This is so, so great. For the past few years, I have been teaching GIS and spatial analysis courses for Earth & Enviro Sciences, Marketing, and Real Estate, but it has always been a dream of mine to work with library science students to attempt to pass on and convey my excitement and enthusiasm for GIS librarianship. As part of this dream, I have posted practicum opportunities at the UNT School of Library and Information Sciences for the last 4 years. My only bite came over the summer, but the night before the practicum was to start, he/she canceled due to an emergency. Ah well...
Anyway, I am typing this and am giving my first concrete thoughts as to how to structure such a course. Here is my first draft/first thoughts outline of the course:
- What is GIS and what contributions can a library provide to this subject area?
- This will be a nice, but brief overview of GIS and GIS librarianship. The final section (below) will consider the role of GIS librarianship in greater detail, but this will serve as a nice introduction.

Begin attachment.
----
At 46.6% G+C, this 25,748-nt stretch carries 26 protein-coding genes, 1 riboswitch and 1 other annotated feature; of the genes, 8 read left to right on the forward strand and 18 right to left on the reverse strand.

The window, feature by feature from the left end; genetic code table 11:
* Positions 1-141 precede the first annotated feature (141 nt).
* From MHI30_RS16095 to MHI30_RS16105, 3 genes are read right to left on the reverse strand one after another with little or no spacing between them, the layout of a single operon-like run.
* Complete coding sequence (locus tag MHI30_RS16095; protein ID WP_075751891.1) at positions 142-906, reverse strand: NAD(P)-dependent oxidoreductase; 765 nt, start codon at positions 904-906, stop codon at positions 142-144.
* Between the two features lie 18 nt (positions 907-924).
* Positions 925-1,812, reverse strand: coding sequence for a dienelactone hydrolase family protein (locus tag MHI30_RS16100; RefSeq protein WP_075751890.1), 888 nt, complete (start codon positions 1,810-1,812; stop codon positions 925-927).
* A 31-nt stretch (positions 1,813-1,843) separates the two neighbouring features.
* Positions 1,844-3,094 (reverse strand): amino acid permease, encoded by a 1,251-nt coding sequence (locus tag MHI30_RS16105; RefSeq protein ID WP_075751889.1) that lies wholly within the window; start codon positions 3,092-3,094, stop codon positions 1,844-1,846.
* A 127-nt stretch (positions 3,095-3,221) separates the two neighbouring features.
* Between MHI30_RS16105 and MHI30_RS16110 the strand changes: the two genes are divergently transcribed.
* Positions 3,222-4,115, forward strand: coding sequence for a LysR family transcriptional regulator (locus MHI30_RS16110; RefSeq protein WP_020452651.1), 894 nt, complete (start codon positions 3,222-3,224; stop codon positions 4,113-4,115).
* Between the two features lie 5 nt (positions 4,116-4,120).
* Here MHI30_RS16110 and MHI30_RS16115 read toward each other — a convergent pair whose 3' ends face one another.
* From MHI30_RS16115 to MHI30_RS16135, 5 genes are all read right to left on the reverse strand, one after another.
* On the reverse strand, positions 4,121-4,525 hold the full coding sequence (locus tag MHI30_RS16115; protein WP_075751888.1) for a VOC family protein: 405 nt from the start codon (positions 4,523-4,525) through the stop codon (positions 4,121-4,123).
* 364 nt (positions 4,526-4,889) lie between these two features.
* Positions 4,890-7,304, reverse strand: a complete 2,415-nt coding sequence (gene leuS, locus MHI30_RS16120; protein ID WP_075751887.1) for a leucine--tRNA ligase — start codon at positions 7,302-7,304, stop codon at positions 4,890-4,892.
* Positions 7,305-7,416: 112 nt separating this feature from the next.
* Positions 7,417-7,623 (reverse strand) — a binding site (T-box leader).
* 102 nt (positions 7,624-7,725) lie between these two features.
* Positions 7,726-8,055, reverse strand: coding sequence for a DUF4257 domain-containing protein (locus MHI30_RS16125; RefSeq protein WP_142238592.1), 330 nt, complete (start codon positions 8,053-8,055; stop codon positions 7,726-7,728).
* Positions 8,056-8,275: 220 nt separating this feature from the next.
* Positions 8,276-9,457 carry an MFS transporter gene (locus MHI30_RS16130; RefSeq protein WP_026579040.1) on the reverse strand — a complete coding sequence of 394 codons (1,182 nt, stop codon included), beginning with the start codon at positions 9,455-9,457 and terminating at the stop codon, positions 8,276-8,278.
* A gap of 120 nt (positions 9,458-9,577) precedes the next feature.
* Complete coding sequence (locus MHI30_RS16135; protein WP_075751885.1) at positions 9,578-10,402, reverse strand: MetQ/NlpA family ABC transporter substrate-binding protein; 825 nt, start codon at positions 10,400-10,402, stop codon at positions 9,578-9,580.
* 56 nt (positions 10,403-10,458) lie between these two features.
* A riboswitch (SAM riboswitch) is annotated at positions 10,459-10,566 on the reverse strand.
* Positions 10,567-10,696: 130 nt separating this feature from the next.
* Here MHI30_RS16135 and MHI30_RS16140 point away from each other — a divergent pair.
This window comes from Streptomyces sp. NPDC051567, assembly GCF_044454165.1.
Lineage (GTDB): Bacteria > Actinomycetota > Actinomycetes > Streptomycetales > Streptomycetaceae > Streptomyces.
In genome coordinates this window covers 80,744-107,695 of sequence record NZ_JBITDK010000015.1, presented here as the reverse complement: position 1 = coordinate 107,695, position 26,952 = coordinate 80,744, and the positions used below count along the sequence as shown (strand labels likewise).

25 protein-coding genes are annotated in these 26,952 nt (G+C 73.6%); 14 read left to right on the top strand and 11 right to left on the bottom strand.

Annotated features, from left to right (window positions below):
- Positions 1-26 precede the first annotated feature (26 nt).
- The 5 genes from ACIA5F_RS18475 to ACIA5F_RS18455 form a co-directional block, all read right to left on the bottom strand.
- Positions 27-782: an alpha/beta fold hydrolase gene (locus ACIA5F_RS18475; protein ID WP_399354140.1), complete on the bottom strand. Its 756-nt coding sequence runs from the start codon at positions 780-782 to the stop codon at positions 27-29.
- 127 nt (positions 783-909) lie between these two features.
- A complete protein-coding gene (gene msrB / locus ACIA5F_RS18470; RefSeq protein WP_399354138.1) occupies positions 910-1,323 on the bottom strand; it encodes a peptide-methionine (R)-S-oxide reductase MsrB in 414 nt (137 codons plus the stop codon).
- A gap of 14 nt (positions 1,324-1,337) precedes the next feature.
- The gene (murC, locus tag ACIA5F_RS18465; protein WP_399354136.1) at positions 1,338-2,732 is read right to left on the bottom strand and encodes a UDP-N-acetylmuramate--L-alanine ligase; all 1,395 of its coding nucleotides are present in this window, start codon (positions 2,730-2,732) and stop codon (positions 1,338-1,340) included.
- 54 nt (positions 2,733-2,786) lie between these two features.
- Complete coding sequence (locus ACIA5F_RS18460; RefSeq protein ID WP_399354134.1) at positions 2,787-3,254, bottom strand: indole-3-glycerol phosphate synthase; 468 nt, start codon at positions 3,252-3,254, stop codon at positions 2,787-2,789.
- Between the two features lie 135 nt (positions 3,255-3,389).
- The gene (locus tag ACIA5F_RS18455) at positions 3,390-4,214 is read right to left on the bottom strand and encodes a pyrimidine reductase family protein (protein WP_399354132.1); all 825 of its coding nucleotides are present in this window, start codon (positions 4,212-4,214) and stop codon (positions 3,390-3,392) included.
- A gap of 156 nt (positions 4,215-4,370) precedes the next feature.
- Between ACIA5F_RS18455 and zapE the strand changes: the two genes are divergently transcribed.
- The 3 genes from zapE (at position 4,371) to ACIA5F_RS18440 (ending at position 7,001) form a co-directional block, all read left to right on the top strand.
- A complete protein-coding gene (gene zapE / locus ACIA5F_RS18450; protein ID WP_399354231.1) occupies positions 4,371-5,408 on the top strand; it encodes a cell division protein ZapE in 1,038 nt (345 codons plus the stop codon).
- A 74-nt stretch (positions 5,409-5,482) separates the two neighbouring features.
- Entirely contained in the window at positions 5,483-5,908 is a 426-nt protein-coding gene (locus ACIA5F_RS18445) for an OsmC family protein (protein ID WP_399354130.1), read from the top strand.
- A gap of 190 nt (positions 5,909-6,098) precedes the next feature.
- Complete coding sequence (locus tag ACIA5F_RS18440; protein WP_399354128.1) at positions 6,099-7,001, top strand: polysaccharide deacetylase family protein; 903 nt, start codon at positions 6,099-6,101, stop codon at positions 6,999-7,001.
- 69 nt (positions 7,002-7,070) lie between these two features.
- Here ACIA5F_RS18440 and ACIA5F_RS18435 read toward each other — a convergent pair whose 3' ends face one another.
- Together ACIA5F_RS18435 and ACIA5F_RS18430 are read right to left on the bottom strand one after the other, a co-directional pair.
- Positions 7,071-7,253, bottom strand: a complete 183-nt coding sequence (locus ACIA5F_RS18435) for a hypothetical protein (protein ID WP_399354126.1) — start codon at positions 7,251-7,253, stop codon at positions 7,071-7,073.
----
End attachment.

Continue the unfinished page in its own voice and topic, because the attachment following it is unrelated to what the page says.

- Basics of GIS
- My thoughts are this will take up the first half the course, and will be a condensed version of an Intro to GIS course, with a focus on data types, data acquisition, and data preparation. In essence, the pre-analysis concerns of GIS.
- Marketing GIS services
- Managing GIS data
- This will focus on metadata and the use of various types of metadata catalogs.
- Data Acquisition
- This will focus on selecting and processing datasets from data vendors, public data archives, and government organizations.
- Types of GIS Services Offered by Libraries
- I think it best to end the course with this topic. At this point everyone will have a deeper understanding of the potential and can actually contribute to the conversation. This might even make a great final project.